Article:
Well kids, it’s that time of year again. Decorations are going up, presents are being wrapped, credit card limits are spiking. And nominations for the biggest award ceremonies in film are starting to roll out like so many moldy, blood-red carpets. Although the total number of festivals, organizations, guilds, and cities that have their own awards each year are beyond count, the two most “prestigious” ones (or at least the most well-known) are, obviously, the Golden Globes (for both movies and TV) and the Academy Awards, or Oscars (just for movies).
Now, it’s always important to remember at this time of year that, of course, there is no objectively “best” film, or score, or performance, or art direction, or makeup, etc. etc. All these awards are purely subjective opinions of the people who vote for them (which are usually very small, VERY exclusive groups), so there is never any requirement to accept any of the awards these people give out as valid.
However, I would be lying if I said that I did not enjoy Awards season. Not because I think the Academy and the Foreign Press Association are more “objective” than other film organizations (they aren’t) or because I agree with all of their choices (I don’t), but because awards season gives us all an excuse to take a pause and remember the truly great films of the year gone by, whether they get their proper due or not, and why. If nothing else, the Golden Globes and Oscars are a great starting point for good discussion about what makes a “great” film, or the “best” film. And for that, I appreciate what these people do, even if it sometimes sets my teeth on edge.
With that, on to the Golden Globes, whose nominees were announced earlier this week (the actual ceremony will take place on January 13). A full breakdown of the categories and nominations can be found here.
So who are the major players this year, and who will end up getting snubbed? The nominations are actually spread out pretty well, which the FPA is known for. Lincoln, predictably (and deservedly) has the lead with 7 nominations (and will definitely win at least a couple). Argo and Django Unchained (neither of which I have seen nor will see by next month) are up for 5 apiece, and Les Mis, Zero Dark Thirty, and Silver Linings Playbook are up in 4 separate categories. Salmon Fishing In The Yemen, Life of Pi, and Moonrise Kingdom got a few nods as well.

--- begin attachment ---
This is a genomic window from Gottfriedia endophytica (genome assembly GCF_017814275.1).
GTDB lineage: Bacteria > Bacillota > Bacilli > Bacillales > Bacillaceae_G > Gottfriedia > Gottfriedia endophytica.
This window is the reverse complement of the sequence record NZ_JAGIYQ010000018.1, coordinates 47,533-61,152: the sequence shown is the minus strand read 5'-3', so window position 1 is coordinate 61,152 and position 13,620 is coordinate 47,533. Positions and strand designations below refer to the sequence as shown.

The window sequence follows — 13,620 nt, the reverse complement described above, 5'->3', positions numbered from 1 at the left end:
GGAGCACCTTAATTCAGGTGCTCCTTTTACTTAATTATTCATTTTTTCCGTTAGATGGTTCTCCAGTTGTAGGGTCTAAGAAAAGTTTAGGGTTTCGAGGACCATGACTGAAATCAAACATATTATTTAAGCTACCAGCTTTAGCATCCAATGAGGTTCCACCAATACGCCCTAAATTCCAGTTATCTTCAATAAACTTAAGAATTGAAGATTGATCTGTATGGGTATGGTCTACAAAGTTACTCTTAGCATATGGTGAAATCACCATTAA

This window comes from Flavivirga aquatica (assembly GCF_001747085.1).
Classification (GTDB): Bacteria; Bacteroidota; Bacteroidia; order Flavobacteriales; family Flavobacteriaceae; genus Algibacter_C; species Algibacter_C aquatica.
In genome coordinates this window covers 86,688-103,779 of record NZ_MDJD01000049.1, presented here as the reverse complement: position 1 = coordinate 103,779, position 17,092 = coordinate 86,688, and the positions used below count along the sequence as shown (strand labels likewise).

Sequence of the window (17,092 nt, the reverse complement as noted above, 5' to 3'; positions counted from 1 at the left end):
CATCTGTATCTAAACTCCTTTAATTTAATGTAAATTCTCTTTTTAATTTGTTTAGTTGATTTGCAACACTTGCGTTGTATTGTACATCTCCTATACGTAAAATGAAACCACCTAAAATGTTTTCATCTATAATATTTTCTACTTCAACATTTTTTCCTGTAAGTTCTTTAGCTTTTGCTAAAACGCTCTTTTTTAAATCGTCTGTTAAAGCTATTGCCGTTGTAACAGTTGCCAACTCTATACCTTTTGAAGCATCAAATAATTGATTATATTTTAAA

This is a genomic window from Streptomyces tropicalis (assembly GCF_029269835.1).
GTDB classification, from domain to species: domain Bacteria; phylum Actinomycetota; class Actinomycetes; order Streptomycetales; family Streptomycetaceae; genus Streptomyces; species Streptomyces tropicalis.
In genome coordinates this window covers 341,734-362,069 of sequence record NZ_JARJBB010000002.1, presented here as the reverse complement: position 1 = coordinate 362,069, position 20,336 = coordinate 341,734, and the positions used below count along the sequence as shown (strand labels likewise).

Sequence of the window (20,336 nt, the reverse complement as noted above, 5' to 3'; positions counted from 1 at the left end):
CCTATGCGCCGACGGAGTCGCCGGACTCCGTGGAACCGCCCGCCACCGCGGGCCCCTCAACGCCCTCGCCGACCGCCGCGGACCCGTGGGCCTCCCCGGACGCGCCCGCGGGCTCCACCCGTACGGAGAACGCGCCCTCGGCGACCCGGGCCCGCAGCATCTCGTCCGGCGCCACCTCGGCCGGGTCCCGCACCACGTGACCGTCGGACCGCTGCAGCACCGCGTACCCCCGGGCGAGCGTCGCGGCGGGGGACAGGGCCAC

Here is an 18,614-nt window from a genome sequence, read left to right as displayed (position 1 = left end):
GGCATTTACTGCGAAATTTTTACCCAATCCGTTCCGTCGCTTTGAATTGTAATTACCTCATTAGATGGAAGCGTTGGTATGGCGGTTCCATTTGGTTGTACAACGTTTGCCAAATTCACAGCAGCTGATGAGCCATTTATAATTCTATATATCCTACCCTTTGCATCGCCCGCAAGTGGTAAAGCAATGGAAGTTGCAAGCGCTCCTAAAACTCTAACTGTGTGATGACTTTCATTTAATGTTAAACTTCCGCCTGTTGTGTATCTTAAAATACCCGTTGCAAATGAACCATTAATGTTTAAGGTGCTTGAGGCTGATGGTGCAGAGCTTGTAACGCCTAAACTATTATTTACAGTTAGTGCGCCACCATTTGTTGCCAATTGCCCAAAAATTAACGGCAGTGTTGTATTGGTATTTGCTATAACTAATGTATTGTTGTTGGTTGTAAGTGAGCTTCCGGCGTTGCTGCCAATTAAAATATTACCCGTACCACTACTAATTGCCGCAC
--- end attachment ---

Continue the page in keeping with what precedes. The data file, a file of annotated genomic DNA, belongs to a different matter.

I am quite pleased with the array of films present on the list, but, as always, there are plenty of “forgotten” films to go around, some predictable, others understandable (but no less frustrating). The Master did not get nominated for Best Drama, Cabin In The Woods (still my personal #3 for the year) was ignored for Best Comedy, and Beasts of the Southern Wild is nowhere to be seen. The two that bother me the most, however, is the complete absence of both Cloud Atlas and The Secret World of Arrietty. Cloud Atlas was out there enough that I can understand the FPA overlooking it, but I sincerely hope the Academy rectifies that with their nomination list (which comes out next month, I am told). And as for Arrietty, although I’m not convinced it’s the BEST animated film of the year, I do take umbrage with the fact that both it and Paranorman were passed over for Hotel Transylvania and Frankenweenie.
My own personal frustrations nonetheless, this is a pretty solid lineup of movies, and I am excited to see how things play out next year. It’s a shame Ricky Gervais will not be 4-peating his brilliant performances of the last 3 years as host, but Amy Poehler and Tina Fey are a damn good alternative.
I’ve always found it to be particularly interesting to see how the FPA and the Academy diverge with who they give out accolades to. There is plenty of overlap with who gets what, but every now and then they will split on the “major” awards. Cameron’s Avatar took both Best Director and Best Drama in 2009, whereas the Oscars for both of those categories went to its big rival, The Hurt Locker. The very next year, The Social Network took those same awards at the Globe, whereas the more straight-laced, traditional King’s Speech took the Academy Awards for both. With the bevy of excellent films to choose from, along with the high praise being garnered by both Lincoln and Zero Dark Thirty, it should be another interesting year for both the FPA and the Academy.
To conclude this brief reflection, I present to you my personal ballot for the Golden Globes, who I would vote for were I a member of the FPA (note- I’m only voting for categories where I’ve seen enough of the films to be able to express a reasonable opinion). Enjoy:
Best Supporting Actress in a Series, Mini-Series or Motion Picture Made for Television:
Maggie Smith, “Downton Abbey” Come on. Maggie Smith. Please.
Best Animated Feature:
“Wreck-It-Ralph”- I’d much rather vote for Arrietty, but, again, I don’t have that choice. Brave was just a bit too hectic to get my vote.
Best Original Score:
John Williams, “Lincoln”- It’s not his “biggest” soundtrack, but its subtleties compliment Spielberg’s direction perfectly, as always.
Mark Boal, “Zero Dark Thirty”
Best Supporting Actor:
Philip Seymour Hoffman, “The Master”
Best Supporting Actress:
Amy Adams, “The Master” AND Sally Field, “Lincoln”- I really don’t want to pick between these two. Can’t we just call it a draw?
Best Actor, Drama:
Daniel Day-Lewis, “Lincoln”- Sorry Joaquin. I really am.
Best Actress, Drama:
Jessica Chastain, “Zero Dark Thirty”
Steven Spielberg, “Lincoln”
Best Picture, Musical or Comedy:
Best Picture, Drama:
“Lincoln”- QUALIFIER: Pending my viewing of Zero Dark Thirty, this may change by the time the Oscars role around.